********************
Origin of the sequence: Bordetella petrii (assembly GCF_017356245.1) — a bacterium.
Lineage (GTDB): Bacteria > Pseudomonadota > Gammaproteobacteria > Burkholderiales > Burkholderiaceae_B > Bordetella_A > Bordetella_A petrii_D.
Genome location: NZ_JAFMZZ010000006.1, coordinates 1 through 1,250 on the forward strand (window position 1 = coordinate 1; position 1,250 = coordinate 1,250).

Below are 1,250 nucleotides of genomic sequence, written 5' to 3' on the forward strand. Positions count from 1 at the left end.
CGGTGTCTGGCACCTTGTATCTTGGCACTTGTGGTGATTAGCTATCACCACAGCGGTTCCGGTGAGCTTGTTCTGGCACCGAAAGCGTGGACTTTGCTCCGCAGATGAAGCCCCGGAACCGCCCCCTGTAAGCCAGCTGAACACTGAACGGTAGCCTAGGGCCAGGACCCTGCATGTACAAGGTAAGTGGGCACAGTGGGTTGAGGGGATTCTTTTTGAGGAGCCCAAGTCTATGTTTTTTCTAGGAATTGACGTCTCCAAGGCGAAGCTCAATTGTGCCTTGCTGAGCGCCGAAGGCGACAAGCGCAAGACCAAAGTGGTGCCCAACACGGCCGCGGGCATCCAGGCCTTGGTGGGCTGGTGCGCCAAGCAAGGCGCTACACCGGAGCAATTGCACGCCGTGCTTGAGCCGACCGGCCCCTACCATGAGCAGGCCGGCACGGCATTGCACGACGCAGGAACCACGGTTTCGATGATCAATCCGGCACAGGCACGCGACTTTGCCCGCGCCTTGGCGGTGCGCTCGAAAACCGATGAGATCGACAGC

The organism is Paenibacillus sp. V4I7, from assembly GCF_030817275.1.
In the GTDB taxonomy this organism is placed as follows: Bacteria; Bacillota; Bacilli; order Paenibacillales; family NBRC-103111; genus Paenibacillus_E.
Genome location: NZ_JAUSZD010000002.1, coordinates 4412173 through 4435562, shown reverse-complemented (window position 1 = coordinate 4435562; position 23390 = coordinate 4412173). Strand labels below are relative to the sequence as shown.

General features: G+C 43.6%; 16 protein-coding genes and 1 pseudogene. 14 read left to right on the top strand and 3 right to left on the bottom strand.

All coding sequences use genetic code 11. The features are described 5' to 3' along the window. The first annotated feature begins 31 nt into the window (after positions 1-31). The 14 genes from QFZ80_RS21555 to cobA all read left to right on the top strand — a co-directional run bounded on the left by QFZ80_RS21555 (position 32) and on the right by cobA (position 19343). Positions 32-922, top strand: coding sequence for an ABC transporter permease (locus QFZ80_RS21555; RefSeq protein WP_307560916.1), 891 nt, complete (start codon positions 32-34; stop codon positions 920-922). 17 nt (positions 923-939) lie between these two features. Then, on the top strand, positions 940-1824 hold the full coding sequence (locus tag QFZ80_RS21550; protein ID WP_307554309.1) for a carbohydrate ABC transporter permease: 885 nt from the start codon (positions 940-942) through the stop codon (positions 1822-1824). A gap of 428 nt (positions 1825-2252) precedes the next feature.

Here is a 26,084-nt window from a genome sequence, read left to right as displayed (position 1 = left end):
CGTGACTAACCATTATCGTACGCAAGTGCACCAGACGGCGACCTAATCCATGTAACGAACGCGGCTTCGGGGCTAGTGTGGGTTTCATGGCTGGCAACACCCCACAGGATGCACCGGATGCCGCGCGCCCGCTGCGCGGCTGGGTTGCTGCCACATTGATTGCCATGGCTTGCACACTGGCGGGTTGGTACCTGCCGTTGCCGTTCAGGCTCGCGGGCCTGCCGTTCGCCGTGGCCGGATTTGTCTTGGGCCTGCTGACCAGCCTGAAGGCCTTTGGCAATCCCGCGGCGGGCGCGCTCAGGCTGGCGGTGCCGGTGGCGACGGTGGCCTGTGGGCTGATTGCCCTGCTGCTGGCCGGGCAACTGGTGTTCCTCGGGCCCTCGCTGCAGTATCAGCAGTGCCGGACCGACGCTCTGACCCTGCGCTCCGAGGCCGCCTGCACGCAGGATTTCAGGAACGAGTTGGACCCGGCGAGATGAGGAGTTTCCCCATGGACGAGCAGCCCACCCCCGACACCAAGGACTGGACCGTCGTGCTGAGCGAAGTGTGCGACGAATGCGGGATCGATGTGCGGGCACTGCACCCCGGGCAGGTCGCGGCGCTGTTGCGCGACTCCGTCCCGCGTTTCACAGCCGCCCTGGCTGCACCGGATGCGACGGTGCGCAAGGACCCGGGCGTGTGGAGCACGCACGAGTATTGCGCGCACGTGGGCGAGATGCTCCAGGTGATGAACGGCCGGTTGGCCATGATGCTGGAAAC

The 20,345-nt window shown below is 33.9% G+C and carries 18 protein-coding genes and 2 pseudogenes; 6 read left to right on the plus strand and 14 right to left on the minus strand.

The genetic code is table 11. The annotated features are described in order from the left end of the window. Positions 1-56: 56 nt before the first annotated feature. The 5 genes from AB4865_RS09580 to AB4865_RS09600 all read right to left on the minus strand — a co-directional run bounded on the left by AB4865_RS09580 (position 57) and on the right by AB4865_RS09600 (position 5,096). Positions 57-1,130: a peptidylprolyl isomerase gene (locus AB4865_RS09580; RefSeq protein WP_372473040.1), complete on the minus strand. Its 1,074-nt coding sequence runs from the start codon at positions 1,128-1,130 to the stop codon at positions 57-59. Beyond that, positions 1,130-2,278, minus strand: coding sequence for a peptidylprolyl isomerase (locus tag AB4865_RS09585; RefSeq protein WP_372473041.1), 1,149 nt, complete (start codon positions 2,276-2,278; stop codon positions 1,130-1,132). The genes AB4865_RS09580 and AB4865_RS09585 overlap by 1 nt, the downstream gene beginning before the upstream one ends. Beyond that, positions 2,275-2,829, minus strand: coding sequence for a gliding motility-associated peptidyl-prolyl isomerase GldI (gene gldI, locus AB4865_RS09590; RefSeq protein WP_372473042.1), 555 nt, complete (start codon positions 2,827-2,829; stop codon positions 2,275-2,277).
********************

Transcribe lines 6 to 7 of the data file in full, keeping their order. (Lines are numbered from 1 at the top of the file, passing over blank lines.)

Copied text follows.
The organism is Paenibacillus sp. V4I7, from assembly GCF_030817275.1.
In the GTDB taxonomy this organism is placed as follows: Bacteria; Bacillota; Bacilli; order Paenibacillales; family NBRC-103111; genus Paenibacillus_E.